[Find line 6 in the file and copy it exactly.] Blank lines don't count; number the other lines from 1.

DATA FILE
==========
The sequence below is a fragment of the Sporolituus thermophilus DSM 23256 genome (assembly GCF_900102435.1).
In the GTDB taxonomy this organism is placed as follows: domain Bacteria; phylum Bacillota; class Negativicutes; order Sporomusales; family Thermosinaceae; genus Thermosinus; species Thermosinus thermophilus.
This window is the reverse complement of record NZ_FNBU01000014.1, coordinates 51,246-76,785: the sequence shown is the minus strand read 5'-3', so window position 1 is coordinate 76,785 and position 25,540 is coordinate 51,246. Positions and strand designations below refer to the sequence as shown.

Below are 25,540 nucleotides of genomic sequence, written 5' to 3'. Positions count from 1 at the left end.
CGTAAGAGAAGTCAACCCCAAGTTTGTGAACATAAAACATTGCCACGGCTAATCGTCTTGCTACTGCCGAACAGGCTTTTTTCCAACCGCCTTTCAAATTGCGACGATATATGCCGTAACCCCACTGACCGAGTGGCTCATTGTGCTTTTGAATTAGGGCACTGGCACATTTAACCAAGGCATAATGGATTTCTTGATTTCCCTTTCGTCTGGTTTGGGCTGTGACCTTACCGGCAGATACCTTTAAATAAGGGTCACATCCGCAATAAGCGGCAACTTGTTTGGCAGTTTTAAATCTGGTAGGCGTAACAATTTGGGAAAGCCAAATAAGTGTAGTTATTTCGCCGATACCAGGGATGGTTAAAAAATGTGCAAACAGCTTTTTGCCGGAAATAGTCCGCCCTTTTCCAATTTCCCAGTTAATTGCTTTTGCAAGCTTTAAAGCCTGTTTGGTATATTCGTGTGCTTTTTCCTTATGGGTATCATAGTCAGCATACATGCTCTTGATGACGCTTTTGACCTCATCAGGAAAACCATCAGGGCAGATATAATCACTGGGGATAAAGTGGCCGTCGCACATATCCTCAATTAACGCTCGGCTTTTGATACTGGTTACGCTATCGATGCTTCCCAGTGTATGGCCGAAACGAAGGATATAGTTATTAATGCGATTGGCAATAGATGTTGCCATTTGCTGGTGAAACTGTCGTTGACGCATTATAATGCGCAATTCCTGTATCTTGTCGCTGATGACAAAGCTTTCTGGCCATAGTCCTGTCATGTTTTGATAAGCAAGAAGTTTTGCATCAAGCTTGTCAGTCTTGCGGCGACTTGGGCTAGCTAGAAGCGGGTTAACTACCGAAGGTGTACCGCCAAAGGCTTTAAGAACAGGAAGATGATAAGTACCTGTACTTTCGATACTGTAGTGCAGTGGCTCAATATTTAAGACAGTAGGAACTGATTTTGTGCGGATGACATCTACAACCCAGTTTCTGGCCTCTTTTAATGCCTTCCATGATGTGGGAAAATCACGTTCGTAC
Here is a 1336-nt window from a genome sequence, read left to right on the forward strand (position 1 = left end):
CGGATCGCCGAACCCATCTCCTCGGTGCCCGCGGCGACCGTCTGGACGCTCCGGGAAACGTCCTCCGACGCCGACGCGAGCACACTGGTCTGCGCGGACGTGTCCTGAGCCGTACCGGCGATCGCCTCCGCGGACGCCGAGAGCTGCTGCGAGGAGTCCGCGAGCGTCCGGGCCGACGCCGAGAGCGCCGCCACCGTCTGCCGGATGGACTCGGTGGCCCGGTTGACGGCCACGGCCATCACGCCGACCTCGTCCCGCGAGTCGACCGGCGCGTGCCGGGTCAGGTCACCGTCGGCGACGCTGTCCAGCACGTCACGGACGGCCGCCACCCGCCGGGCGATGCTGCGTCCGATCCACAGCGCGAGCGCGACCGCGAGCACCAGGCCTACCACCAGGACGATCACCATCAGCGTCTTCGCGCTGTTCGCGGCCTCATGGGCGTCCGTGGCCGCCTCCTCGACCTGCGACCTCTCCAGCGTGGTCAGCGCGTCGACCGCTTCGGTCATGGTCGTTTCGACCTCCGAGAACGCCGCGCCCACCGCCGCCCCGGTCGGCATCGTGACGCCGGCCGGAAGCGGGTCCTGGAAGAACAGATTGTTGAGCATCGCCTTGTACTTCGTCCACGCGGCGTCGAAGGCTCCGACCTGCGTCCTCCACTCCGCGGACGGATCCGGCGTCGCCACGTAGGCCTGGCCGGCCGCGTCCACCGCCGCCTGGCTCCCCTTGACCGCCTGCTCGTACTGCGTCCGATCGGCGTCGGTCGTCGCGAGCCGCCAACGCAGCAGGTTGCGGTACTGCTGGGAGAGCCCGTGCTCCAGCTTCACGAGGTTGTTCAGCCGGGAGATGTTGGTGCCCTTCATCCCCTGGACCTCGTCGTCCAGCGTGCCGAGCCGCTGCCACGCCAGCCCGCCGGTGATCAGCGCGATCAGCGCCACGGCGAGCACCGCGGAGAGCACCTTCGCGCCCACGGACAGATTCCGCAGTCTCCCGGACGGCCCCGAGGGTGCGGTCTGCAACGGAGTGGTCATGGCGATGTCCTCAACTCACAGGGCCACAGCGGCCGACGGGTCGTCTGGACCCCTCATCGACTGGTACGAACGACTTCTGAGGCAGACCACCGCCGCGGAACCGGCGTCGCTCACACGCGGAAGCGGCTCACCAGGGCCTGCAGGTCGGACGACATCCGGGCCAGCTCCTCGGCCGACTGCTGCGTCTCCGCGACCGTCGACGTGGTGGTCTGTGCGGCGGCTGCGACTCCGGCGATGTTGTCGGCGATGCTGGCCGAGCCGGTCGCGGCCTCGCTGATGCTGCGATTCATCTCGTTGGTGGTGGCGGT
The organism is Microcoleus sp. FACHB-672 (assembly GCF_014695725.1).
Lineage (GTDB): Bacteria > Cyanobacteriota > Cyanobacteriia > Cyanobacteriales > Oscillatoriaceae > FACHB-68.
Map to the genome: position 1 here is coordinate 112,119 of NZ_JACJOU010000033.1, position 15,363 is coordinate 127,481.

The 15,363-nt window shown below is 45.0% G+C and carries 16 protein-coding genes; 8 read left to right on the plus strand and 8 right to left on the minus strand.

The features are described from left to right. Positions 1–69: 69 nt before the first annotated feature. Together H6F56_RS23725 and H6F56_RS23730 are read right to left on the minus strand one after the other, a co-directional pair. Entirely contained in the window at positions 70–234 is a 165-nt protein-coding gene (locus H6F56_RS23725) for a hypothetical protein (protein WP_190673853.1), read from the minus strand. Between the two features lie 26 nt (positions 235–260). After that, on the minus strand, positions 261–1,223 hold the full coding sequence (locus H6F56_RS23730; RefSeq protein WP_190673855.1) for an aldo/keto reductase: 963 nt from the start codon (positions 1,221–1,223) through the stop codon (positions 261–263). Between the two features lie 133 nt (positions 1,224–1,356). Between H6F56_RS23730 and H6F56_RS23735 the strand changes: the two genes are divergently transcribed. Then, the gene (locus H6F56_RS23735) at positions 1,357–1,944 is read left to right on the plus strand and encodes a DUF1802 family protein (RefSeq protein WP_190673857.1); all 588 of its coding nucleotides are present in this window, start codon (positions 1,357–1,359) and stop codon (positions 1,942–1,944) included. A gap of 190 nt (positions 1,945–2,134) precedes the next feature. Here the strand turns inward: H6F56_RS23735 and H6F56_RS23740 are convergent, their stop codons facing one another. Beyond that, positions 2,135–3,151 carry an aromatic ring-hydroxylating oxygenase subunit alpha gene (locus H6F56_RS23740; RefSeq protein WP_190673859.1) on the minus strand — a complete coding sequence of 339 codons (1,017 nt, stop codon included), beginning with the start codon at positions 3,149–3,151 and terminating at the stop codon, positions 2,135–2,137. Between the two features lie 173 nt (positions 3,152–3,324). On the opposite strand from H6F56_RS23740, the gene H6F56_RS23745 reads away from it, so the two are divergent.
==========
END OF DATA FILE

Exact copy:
Here is a 1336-nt window from a genome sequence, read left to right on the forward strand (position 1 = left end):